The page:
Pride month is officially upon us, and given the tragedies that took place last year, those under the rainbow umbrella must find strength in solidarity.
In television and film, lesbians, gays, and trans people are receiving more representation than ever, and while this is great, other queerfolk tend to get very minimal air time.
Think about it; on several television shows, there’s a main female character who primarily dates men, however, may end up in a fling with another female character for a brief, season-long arc. The female character usually ends up going back to dating men, however, the word “bisexual” is never used to describe her. The cult-favorite show Orange is the New Black is guilty of this offense, along with several other hit television series. Hell, even my favorite show, Broad City, is guilty of this offense when describing my favorite character, Ilana Wexler.
Because of the rather limited representation that bi people receive onscreen, there are several fallacies associated with bisexuality.
As a bi man, these are a few of the things I’ve heard throughout the years regarding the bisexual lifestyle
- “It’s just a stepping stone, you’ll end up picking a team.” – I’ve had an idea of who I am since I was 17 years old. I’m pretty sure if it was “just a phase,” I would’ve “chosen a side” by now. While several young queerfolk label themselves as bisexual before eventually coming out as gay, this isn’t the case for all bi people. Yes, bi people are entitled to their preferences, but said preferences do not constitute them being gay or straight.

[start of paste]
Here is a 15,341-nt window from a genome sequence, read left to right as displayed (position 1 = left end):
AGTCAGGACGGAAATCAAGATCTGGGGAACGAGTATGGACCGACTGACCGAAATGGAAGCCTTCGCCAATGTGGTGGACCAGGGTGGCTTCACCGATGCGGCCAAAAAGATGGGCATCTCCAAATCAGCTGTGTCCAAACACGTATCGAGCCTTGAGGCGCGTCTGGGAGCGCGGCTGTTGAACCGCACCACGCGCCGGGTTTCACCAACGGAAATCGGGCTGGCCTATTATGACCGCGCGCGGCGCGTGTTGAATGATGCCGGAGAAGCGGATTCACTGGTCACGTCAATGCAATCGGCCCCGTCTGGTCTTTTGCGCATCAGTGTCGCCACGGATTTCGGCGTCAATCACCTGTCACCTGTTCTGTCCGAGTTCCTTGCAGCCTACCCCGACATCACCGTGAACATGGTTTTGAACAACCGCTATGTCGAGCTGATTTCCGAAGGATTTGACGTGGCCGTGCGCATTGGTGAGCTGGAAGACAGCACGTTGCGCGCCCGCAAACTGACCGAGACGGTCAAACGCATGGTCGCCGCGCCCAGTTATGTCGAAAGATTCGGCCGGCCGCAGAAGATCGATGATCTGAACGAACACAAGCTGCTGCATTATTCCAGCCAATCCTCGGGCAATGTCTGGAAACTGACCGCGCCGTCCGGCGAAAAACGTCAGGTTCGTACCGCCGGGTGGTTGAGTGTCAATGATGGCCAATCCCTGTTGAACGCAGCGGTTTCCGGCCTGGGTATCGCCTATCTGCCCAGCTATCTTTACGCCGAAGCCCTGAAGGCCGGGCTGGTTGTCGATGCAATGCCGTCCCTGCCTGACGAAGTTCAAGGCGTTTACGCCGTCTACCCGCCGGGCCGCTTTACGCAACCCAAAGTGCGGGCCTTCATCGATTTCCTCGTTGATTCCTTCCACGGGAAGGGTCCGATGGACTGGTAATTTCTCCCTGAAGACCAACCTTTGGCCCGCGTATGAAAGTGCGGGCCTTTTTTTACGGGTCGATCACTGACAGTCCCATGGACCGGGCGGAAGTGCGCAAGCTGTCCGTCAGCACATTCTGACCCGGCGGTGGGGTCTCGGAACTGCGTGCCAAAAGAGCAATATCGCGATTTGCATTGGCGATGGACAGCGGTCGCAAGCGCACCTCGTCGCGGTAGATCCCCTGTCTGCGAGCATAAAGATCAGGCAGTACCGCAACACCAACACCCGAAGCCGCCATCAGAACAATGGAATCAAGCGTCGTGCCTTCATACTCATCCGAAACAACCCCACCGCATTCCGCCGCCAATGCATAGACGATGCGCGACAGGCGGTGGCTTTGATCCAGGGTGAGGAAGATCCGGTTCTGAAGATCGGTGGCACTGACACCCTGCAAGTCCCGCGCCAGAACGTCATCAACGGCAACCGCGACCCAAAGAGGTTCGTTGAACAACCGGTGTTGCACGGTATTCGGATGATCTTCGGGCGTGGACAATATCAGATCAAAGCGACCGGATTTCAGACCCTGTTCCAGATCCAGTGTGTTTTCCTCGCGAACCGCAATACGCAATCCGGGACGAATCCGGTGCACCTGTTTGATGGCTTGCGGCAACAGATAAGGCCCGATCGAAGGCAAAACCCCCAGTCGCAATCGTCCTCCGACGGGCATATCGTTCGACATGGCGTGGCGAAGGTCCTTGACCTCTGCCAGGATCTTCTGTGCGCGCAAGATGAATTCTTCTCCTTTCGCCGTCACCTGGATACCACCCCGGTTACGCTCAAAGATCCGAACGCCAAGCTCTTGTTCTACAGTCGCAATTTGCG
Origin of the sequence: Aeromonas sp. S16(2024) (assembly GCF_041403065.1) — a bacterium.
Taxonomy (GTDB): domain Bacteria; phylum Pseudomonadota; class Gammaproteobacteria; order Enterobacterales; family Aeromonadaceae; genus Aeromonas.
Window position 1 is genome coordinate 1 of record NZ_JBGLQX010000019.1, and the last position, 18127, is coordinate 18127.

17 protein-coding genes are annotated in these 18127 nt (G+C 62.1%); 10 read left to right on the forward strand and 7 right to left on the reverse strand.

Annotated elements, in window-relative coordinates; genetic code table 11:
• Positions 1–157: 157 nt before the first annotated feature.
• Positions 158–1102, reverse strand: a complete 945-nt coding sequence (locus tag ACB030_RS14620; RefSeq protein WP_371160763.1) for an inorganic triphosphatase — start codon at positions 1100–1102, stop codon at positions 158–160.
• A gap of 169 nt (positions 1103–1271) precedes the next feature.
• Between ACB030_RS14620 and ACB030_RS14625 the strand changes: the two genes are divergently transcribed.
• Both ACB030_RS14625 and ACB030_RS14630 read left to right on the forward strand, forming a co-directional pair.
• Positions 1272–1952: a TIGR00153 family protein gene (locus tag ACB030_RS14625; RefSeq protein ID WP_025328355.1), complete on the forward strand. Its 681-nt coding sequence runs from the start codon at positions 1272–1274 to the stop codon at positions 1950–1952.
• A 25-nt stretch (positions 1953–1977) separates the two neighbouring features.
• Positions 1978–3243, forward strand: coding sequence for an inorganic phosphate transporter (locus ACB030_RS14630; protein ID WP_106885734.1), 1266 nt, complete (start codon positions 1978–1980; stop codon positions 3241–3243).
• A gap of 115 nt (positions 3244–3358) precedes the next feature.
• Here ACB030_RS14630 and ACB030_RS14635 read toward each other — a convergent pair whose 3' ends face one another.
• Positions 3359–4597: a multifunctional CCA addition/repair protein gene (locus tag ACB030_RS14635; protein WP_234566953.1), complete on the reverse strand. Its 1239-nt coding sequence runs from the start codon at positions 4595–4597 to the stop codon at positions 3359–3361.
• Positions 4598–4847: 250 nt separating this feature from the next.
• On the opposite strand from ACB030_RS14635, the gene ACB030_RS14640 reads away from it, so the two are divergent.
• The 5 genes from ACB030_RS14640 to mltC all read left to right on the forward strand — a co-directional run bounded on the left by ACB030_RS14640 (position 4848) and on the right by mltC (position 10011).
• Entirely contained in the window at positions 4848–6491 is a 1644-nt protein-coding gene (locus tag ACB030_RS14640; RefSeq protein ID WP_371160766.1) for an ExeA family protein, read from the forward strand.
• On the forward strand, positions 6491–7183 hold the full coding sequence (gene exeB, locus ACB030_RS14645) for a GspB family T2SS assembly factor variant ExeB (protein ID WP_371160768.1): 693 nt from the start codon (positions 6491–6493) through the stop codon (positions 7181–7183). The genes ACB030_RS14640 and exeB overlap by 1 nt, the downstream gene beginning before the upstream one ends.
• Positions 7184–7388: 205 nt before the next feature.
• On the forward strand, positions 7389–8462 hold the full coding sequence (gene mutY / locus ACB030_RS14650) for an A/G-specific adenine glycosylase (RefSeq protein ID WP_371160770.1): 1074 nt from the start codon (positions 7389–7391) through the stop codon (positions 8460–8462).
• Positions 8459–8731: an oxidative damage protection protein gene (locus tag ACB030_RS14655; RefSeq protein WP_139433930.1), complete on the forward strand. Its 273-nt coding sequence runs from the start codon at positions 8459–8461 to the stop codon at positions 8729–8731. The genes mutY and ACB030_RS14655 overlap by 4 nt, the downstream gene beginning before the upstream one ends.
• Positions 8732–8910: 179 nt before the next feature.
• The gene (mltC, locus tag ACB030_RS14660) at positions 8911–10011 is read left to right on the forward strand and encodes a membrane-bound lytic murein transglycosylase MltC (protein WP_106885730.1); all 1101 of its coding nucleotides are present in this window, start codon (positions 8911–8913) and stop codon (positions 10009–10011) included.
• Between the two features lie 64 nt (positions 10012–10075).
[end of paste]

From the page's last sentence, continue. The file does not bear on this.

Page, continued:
- “Do you like [insert stereotypical LGBTQ+-themed show or film]?” – I’ve never seen an episode of RuPaul’s Drag Race. I feel the show is culturally significant to the LGBTQ+ community, but I really just don’t care for reality competitions. I also find pretty much every show produced by Ryan Murphy rather cheesy and contrived. I did enjoy Lionel’s story on Netflix’s Dear White People, largely because it didn’t illustrate a stereotypical coming out experience. Elena’s experience on Netflix’s One Day at a Time was also heartwarming, however, because a lot of film and television shows offer very little representation for bi males, I don’t really ever seek out anything LGBTQ+-themed.
- You should meet [LGBTQ+ friend]! You’d love [him/her/them]! – If the only thing we have in common is the fact that we both fall along the queer spectrum, I’m not interested in meeting your friend. Sorry.
- “I couldn’t date someone who’s bi, they’d probably cheat on me.” – If you believe someone’s sexuality will dictate whether or not they will cheat on you, that seems to be more of a matter of your own insecurities.
- “Do you fantasize about having sex with everyone you see?” – Like I said before, everyone is entitled to their preferences. I like girls, but I like specific kinds of girls. I like guys, but I like specific kinds of guys.
I’ve always been a believer in the idea that sexuality is fluid. Television programs like Bill Nye Saves the World, and Atlanta have done a good job of explaining that sexuality is a spectrum. Hopefully, more forms of media will learn a thing or two about representing bi people.